Apple has also updated its Wallet page, which confirms that in addition to state digital identities and mDLs, it is adding support for digital corporate passes and employee IDs that allow users to get access to their offices and places like fitness centers, exclusive lounges, and even pay for a meal at their company cafe.
In an initial US test, 90% of participants indicated they considered their mobile licenses were held properly and securely (11).
Mobile driver’s license projects are also gaining traction in South Korea, Australia, Denmark, and the Netherlands.
Microsoft’s Decentralized Digital Identities Model
The rollout of digital identities proposed by the UK government will operate on a centralized model with selected third-party organizations managing several people’s digital IDs in the country.
And it goes against the model Microsoft suggested. It has proposed a system for decentralized identity storage that it hopes the world will adopt in the next five years (12).
According to Microsoft, simply digitizing a physical id such as a driver’s license and utilizing it as a like-for-like substitute allows businesses to view more information than is necessary. Instead, it recommended a decentralized paradigm in which the individual retains complete ownership of their identity and the ability to reveal or withdraw portions of the digital identities as needed.
“By confirming their digitally signed credentials, you can establish the individual is the authentic owner of the real-world identity,” it stated. “Individuals can save their identity data in a secure, encrypted wallet and simply manage access to it.”
“A decentralized identity might eliminate the need for login details, relying instead on other types of verification to offer the necessary level of attestation,” added Microsoft.
Want to learn more about Microsoft’s decentralized identity solutions? Click here.
Instead of simply maintaining a scan of your identity documents, a decentralized ID platform might save a certified token that verifies the information contained within. You could then use those pre-verified credentials instead of the actual documentation or data when you’re carded at a bar or need to prove your citizenship.
Microsoft has a decentralized platform called Azure AD Verifiable Credentials in the private sector that saves official data on the blockchain without the need to keep physical documents.
Rather than storing a scan of your identity documents, the platform would save a certified token or QR code that verifies the data. Microsoft’s platform is similar to Apple Pay or Google Pay, but instead of credit cards, it uses IDs.
“I can validate where you went to school if you have a decentralized identifier; I don’t need you to bring me all of the info,” says Joy Chik, corporate VP of Microsoft’s cloud and enterprise identity unit (13). “All I need is that digital credential, which I can trust since it’s already been confirmed.”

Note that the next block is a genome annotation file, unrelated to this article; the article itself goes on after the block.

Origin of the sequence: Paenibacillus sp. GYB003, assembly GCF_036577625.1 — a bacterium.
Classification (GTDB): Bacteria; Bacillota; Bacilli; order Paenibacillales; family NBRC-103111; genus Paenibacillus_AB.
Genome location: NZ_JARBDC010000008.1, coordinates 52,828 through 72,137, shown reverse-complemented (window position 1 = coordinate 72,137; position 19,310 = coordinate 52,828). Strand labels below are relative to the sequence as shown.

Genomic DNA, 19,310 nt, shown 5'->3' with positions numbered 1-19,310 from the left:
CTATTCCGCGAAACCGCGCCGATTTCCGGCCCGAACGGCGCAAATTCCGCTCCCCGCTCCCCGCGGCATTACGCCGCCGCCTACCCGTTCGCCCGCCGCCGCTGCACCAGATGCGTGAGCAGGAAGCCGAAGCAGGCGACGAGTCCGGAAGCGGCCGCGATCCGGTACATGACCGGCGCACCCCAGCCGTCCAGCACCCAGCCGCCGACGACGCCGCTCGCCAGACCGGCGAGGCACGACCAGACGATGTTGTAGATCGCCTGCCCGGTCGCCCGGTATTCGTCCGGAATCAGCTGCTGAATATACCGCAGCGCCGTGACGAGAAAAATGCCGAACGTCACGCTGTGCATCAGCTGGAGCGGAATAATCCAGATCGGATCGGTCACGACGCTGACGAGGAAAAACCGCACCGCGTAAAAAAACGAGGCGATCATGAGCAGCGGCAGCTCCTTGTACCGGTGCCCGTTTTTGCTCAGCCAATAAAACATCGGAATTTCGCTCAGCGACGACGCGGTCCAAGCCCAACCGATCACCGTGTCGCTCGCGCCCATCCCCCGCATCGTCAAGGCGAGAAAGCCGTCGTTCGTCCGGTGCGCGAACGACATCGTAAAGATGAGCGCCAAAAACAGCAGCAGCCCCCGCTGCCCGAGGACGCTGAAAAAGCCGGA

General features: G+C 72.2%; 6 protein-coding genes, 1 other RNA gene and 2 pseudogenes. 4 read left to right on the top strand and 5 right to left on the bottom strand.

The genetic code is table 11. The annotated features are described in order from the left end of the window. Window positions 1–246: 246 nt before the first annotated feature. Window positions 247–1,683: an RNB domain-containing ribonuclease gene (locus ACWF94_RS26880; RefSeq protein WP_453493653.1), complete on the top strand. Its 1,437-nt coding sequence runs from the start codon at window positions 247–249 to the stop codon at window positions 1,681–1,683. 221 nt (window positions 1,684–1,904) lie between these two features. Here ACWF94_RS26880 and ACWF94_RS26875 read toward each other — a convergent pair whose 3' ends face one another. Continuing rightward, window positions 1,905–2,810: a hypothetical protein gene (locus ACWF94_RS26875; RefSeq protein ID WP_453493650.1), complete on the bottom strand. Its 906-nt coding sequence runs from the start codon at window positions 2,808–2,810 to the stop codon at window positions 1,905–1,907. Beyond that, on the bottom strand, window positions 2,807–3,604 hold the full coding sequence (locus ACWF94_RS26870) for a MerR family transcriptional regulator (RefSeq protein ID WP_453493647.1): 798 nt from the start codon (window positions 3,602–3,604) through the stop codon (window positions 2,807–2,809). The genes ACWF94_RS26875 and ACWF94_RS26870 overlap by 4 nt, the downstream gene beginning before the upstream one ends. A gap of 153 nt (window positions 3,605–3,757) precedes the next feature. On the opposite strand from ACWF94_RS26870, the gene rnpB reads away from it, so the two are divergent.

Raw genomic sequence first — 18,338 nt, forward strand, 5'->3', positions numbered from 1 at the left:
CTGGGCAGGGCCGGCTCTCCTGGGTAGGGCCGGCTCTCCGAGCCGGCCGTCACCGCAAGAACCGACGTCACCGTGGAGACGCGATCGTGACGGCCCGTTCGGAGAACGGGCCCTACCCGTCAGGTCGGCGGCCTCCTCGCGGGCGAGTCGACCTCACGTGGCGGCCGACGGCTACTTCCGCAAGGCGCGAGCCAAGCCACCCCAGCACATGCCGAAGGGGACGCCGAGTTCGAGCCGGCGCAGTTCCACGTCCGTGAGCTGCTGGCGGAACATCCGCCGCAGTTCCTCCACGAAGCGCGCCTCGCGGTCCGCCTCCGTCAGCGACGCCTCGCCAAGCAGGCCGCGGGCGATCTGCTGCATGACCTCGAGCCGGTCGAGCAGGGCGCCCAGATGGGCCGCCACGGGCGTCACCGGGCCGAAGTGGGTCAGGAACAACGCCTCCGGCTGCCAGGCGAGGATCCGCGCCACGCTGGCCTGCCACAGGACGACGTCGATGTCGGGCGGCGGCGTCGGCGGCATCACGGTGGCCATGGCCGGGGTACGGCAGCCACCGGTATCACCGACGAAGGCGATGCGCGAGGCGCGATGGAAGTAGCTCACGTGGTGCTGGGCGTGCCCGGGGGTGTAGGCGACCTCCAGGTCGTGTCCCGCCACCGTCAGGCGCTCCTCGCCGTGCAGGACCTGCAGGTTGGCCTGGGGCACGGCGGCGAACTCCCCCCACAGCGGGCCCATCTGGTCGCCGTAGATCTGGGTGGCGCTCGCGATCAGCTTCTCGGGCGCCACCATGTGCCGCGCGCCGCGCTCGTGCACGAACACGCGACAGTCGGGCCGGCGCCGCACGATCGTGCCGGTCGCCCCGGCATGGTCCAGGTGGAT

Likewise, Mastercard is also testing a similar plan for decentralized, universal digital identities (14).
According to Emin Gün Sirer, a computer scientist and co-director of Cornell University’s Initiative for Cryptocurrencies and Contract (17), “Achieving privacy, decentralization, and trustworthiness simultaneously is extremely challenging.”
“Blockchains make privacy difficult, decentralization makes it complicated to recognize trustworthy credentials, and various choke points in the ecosystem may mean that these technologies’ availability ends up going through centralized portals,” added Gün Sirer.
“More importantly, new technologies necessitate a reassessment of identity. Most businesses fail here because their business strategies are inextricably linked to understanding and monetizing every piece of data on their customers.”
Nonetheless, it does not rule out the possibility of a functional decentralized identification network, says Gün Sirer.
Moreover, a business like Microsoft is uniquely positioned to help a new technology gain widespread adoption. At the same time, decentralized ID services may be difficult to sell, both to companies that don’t want to cease gathering data and those that don’t want to adopt another essential service led by a large company like Microsoft.
“Decentralized digital identification solutions, when properly deployed, offer to provide people more control,” Gün Sirer argues. “I just don’t think a centralized software vendor can deliver the breakthrough we need.”
The Global Outlook
One billion individuals around the world currently lack proper identification.
By the end of this decade, the United Nations and the World Bank hope to have given everyone on the earth a legal identity (18).
The UK is currently looking to establish a new governing body for its Identity technology to identify trustworthy corporations to hold digital identities.
And we believe that a major national digital ID program in the UK, whether centralized or decentralized, could persuade other countries, or possibly the entire UN, to adopt similar digital identities by 2030.
Even though these digital identities can completely replace physical IDs, they could also have serious implications for citizens’ privacy and identity protection. We will talk about it in the second part. Stay tuned!